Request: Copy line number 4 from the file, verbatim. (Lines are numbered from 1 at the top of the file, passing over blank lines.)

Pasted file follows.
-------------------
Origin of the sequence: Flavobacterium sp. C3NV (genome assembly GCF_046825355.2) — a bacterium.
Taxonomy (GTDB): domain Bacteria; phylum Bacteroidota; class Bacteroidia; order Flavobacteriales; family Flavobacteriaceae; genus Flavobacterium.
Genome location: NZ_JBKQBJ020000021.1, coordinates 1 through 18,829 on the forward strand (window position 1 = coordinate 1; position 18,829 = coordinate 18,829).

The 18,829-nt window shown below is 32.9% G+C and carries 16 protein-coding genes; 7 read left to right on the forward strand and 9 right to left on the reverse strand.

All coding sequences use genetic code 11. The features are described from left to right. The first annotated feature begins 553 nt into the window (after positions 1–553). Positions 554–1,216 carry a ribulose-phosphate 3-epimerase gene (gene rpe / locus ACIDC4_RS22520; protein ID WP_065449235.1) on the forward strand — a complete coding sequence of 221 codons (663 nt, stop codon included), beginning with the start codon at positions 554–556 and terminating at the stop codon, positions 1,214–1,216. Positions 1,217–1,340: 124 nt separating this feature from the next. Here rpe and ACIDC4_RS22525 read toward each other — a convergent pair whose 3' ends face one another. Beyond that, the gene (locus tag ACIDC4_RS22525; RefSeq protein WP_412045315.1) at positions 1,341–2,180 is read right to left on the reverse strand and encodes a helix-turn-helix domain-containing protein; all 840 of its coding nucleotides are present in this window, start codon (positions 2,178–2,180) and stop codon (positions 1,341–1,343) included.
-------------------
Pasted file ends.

The 18,829-nt window shown below is 32.9% G+C and carries 16 protein-coding genes; 7 read left to right on the forward strand and 9 right to left on the reverse strand.